It's unclear, however, whether Trump will sign off on the rule change, Reuters reports. The president expressed hesitancy about the plan last month. “I want our companies to be allowed to do business,” he said. “I mean, things are put on my desk that have nothing to do with national security, including with chipmakers and various others.”
PATCHED: The $2.2 trillion coronavirus stimulus bill making its way through Congress includes at least $12 million to expand teleworking capabilities for government employees who have been forced to work from home during the pandemic, Frank Konkel at Nextgov reports. The money could help agencies as they struggle with the increased cybersecurity risks posed by the telework surge.
Emergency funds released ahead of the bill becoming law also provided agencies with money to reimburse contractors for sick leave during the pandemic, Frank reports.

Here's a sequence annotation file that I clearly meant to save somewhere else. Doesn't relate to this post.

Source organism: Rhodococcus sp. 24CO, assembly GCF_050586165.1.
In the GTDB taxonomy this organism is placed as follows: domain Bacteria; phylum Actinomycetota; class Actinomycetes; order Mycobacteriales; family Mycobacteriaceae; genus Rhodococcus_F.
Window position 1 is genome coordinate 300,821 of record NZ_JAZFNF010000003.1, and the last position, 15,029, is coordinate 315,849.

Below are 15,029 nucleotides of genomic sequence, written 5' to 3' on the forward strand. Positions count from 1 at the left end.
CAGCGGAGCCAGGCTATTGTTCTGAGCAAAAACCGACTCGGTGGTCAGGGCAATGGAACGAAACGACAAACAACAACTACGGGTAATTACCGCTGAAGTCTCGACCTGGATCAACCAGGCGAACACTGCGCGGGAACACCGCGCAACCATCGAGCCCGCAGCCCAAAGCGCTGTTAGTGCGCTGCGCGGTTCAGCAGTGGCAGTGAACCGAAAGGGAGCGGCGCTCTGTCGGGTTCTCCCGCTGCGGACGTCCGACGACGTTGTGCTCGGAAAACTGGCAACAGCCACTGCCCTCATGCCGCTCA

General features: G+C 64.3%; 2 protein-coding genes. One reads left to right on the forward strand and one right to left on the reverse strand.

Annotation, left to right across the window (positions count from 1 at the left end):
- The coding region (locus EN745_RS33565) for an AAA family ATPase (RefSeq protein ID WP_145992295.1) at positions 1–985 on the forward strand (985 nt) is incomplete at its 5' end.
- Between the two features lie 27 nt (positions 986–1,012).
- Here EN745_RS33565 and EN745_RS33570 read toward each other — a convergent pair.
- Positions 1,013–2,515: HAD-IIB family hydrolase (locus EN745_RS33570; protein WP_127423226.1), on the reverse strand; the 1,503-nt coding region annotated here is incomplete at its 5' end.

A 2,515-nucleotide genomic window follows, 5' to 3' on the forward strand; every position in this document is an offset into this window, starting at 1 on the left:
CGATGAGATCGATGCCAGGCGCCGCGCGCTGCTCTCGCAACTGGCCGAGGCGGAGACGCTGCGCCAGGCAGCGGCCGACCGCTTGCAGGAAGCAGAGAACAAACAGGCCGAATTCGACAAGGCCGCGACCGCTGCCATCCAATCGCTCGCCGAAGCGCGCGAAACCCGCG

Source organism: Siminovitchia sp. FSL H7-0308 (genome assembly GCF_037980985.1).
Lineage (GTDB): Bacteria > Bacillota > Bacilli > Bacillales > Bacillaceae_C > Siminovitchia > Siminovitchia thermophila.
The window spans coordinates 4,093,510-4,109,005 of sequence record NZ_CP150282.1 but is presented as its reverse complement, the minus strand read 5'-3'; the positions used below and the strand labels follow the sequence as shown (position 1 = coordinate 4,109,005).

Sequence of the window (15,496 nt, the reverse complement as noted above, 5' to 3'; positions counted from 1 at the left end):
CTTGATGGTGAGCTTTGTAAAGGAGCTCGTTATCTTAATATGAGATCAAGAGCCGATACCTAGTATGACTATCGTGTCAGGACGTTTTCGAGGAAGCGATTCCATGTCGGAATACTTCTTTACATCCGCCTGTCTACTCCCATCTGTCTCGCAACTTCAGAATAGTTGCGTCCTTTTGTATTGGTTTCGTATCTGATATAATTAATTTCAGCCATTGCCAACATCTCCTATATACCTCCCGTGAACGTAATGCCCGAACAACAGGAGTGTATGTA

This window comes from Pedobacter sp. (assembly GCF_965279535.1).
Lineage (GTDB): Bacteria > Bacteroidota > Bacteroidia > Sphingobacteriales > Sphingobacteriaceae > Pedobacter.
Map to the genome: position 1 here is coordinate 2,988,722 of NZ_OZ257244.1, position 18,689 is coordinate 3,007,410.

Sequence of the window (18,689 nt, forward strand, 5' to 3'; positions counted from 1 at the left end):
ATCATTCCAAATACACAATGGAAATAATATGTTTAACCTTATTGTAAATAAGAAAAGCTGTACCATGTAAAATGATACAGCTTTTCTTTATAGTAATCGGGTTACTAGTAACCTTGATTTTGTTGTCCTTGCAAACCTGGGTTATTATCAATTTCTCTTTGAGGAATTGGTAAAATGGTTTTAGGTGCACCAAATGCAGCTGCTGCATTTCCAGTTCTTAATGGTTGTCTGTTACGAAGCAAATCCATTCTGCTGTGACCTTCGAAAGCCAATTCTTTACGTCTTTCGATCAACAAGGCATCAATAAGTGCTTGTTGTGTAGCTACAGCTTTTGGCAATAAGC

Unions representing federal workers praised the legislation. “For those employees who are able to work from home, this bill targets much-needed funding for technology to improve their remote access,” Tony Reardon, president of the National Treasury Employees Union, said in a statement.
PWNED: The FBI arrested a Southern California man for soliciting investments for a fake coronavirus vaccine and cure, my colleague Meagan Flynn reported. It's the first arrest that the Justice Department has made since Attorney General William Barr promised earlier this month to crack down on cyber criminals exploiting coronavirus fears.